Central Texas Wildfires
- Central Texas Wildfire Special
- First Responder Remembers Bastrop Wildfires
- Insurance Not Enough To Rebuild Homes For Some Bastrop County Fire Victims
- STAR Flight Crew Recalls 2011 Central Texas Labor Day Wildfires
- Bastrop Co. Dispatcher Remembers Fires One Year Later
- Aerial Video Of 2011 Bastrop County Fire
- Former Bastrop County Judge Reflects On Historic Fire
- Bastrop Couple Feels Blessed One Year After Wildfires
- Bastrop Fire Victim Finds Hope In Simple Things
- One Year Later Bastrop Families Still Struggling To Rebuild
- Restoration Begins At Fire-Ravaged Bastrop Park
- Bastrop Honors First Responders For Fire Anniversary
- Firefighters Look Back On Spicewood Wildfire One Year Later
- Bastrop Wildfire Recovery Update, One Year Later
- Campaign Starts To Replace 4 Million Burned Bastrop Trees
First Responder Remembers Bastrop Wildfires
Updated: Tuesday, September 4 2012, 07:52 PM CDT
Driving through her patrol area on the outskirts of Bastrop brings the memories of September 2011 flooding back for Bastrop County Sheriff Deputy Molly Davis.
“Now that the anniversary’s coming up, it’s kind of like reliving all of this again,” says Davis, while driving near the state park just days before the anniversary of the fires, an area full of charred trees, home rebuilds, and the remnants of some homes that have never been cleared. “I get to see this every day I’m at work.”
On Sunday, September 4, 2011, Davis started her shift at 6 a.m.
“I got the call I believe at 2:36 p.m.,” recalls Davis. "I was actually on another disturbance call. When i got to the address, I just saw smoke. It was just billowing.”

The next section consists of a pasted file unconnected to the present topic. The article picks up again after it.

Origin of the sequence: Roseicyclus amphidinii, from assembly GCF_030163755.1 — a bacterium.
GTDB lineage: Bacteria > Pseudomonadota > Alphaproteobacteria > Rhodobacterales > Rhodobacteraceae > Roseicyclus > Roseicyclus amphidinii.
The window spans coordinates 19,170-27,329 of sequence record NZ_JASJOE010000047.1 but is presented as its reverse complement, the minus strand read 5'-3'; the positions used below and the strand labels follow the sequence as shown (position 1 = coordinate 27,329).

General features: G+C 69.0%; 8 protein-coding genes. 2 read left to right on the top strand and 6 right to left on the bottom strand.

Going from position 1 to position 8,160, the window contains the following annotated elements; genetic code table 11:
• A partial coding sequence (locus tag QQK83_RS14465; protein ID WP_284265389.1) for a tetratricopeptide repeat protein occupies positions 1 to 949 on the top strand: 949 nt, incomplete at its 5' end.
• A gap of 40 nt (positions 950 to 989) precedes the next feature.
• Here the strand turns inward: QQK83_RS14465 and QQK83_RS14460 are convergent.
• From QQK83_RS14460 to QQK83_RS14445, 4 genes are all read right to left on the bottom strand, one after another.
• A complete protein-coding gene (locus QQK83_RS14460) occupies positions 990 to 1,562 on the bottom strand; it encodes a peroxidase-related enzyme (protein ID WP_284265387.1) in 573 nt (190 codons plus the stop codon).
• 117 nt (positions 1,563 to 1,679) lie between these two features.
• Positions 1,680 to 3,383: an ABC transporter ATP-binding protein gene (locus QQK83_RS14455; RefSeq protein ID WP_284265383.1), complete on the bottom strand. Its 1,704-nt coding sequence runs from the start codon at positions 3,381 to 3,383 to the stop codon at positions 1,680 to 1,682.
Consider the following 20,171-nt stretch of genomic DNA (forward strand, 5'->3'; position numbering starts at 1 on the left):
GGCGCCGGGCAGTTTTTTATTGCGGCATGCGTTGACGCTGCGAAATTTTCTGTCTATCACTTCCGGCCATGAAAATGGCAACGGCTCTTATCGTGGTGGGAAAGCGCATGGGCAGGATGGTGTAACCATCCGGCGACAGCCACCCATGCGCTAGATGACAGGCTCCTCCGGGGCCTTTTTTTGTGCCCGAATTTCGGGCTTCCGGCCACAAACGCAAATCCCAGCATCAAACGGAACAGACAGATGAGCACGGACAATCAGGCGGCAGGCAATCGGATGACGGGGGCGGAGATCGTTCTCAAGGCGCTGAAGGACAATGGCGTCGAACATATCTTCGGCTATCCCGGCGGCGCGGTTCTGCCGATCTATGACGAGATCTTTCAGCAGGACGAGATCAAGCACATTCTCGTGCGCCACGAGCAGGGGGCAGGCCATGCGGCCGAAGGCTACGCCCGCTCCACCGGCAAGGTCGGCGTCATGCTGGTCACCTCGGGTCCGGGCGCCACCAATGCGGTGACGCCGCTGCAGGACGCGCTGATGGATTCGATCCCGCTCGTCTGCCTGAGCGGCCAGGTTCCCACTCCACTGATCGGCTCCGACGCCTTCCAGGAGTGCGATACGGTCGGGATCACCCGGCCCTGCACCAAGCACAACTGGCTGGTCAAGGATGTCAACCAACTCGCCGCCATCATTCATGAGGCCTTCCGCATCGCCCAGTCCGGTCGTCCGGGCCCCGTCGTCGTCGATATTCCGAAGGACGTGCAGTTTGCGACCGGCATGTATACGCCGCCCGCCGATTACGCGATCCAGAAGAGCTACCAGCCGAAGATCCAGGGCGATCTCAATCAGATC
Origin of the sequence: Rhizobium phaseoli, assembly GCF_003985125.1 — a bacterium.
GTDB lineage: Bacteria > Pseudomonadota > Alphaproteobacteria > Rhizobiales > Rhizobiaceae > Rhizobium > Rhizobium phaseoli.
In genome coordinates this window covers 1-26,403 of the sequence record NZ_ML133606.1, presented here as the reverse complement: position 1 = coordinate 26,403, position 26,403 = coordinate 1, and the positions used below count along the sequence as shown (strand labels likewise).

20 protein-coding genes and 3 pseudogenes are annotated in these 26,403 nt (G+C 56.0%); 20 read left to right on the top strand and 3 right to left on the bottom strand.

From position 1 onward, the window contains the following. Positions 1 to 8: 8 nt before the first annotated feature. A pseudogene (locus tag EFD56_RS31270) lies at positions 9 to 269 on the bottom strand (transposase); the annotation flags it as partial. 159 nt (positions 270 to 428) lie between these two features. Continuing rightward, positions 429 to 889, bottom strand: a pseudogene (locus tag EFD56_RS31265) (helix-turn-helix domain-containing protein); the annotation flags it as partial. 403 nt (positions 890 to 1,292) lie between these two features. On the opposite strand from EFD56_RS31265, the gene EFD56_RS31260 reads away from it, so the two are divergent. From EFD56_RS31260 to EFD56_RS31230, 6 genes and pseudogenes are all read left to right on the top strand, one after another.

“I looked this way, seeing if there was any other fires over here, just trying to find the origin of the fire,” says Davis, standing on the street in front of the address where the fire sparked. “I was standing right about here, looking this way when I heard it. It sounded like a freight train. That's the only way I can describe it. I turned back around, and there was the fire. It was right on top of us."
Davis says it’s difficult to put the emotion she felt then into words.
"Complete shock. Awe. Scared. I called my mother, told her that she needed to get her dogs, get her important stuff and get out. I said 'They're not going to be able to stop this fire, mom.'”
Davis and her co-workers started knocking on every door they could find.
"I had one man tell me that he was not leaving, and that if I didn't leave his property, he was gonna shoot me,” says Davis. “I was angry. I was like, ‘How can somebody just sit here and kill themselves?’"
About 45 minutes later, Davis says that same man called for help.
"I'll never forget this image in my mind: the fire truck was coming at me, coming out of the fire zone and the whole front of it was melted. You know those sad clown faces? That's what it looked like.”
“We got a call for an elderly lady stuck in a house. By the time we found the address, we could no longer see. I just floored my car. Smoke started coming into the cars, and I was like, "I’m dead". If I would have stayed any longer than that, the whole “life flashing before your eyes” probably would have happened. I've never been so happy to see light."
Davis says not a minute went by when she wasn’t thinking of her family.
"It was just, ‘Is my daughter safe? Is my mother safe?’ I wanted so bad just to go home and hold her, but I couldn't leave."
That first day, Deputy Davis worked 18 hours straight. Sleep was a luxury that she couldn’t afford. She says she wasn’t able to get a good, sound sleep until at least six to eight months after the fire. Even though she tries to leave work at the office, Davis says the fire is never far from the minds of her entire family.
"I love Bastrop County," says Davis. There's not one thing that I think we could have done different. Who prepares for devastation like this? Yeah we go through our mass casualty incidents, but to actually have it in your face, it's just..." She pauses. “Wow.”
Despite the threat of another fire, Deputy Davis says she and her family plan to stay put in Bastrop County, having recently moved into one of the areas where the fire struck.
By Adam Bennett.